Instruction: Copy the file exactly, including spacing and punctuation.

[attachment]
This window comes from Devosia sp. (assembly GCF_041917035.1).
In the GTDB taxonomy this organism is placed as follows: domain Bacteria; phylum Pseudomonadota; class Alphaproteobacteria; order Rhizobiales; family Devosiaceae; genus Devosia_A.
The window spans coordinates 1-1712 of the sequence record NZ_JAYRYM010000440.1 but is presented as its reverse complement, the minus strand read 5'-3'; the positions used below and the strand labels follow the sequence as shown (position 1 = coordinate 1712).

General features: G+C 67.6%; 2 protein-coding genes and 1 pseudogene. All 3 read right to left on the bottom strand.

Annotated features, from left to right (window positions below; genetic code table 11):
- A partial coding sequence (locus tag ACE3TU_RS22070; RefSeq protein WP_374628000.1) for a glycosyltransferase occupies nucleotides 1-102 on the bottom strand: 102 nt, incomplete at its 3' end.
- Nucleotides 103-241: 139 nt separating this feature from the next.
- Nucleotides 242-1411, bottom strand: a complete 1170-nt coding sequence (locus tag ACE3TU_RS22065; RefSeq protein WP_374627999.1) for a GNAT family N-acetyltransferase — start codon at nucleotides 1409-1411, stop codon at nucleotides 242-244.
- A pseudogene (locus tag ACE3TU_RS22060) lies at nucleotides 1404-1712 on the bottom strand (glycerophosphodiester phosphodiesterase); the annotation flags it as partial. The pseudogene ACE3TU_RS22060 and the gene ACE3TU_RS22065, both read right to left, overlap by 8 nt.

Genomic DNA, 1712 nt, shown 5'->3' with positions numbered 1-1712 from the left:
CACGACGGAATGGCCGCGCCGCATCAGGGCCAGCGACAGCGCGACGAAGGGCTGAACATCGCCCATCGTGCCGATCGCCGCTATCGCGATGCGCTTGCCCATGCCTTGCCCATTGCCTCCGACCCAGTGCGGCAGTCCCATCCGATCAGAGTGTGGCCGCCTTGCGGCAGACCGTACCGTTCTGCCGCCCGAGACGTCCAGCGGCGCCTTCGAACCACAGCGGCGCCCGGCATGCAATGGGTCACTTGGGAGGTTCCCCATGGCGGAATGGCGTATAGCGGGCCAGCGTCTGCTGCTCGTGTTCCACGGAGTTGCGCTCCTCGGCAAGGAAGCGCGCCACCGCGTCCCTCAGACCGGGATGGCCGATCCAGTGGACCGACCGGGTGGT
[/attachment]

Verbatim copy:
This window comes from Devosia sp. (assembly GCF_041917035.1).
In the GTDB taxonomy this organism is placed as follows: domain Bacteria; phylum Pseudomonadota; class Alphaproteobacteria; order Rhizobiales; family Devosiaceae; genus Devosia_A.
The window spans coordinates 1-1712 of the sequence record NZ_JAYRYM010000440.1 but is presented as its reverse complement, the minus strand read 5'-3'; the positions used below and the strand labels follow the sequence as shown (position 1 = coordinate 1712).

General features: G+C 67.6%; 2 protein-coding genes and 1 pseudogene. All 3 read right to left on the bottom strand.

Annotated features, from left to right (window positions below; genetic code table 11):
- A partial coding sequence (locus tag ACE3TU_RS22070; RefSeq protein WP_374628000.1) for a glycosyltransferase occupies nucleotides 1-102 on the bottom strand: 102 nt, incomplete at its 3' end.
- Nucleotides 103-241: 139 nt separating this feature from the next.
- Nucleotides 242-1411, bottom strand: a complete 1170-nt coding sequence (locus tag ACE3TU_RS22065; RefSeq protein WP_374627999.1) for a GNAT family N-acetyltransferase — start codon at nucleotides 1409-1411, stop codon at nucleotides 242-244.
- A pseudogene (locus tag ACE3TU_RS22060) lies at nucleotides 1404-1712 on the bottom strand (glycerophosphodiester phosphodiesterase); the annotation flags it as partial. The pseudogene ACE3TU_RS22060 and the gene ACE3TU_RS22065, both read right to left, overlap by 8 nt.

Genomic DNA, 1712 nt, shown 5'->3' with positions numbered 1-1712 from the left:
CACGACGGAATGGCCGCGCCGCATCAGGGCCAGCGACAGCGCGACGAAGGGCTGAACATCGCCCATCGTGCCGATCGCCGCTATCGCGATGCGCTTGCCCATGCCTTGCCCATTGCCTCCGACCCAGTGCGGCAGTCCCATCCGATCAGAGTGTGGCCGCCTTGCGGCAGACCGTACCGTTCTGCCGCCCGAGACGTCCAGCGGCGCCTTCGAACCACAGCGGCGCCCGGCATGCAATGGGTCACTTGGGAGGTTCCCCATGGCGGAATGGCGTATAGCGGGCCAGCGTCTGCTGCTCGTGTTCCACGGAGTTGCGCTCCTCGGCAAGGAAGCGCGCCACCGCGTCCCTCAGACCGGGATGGCCGATCCAGTGGACCGACCGGGTGGT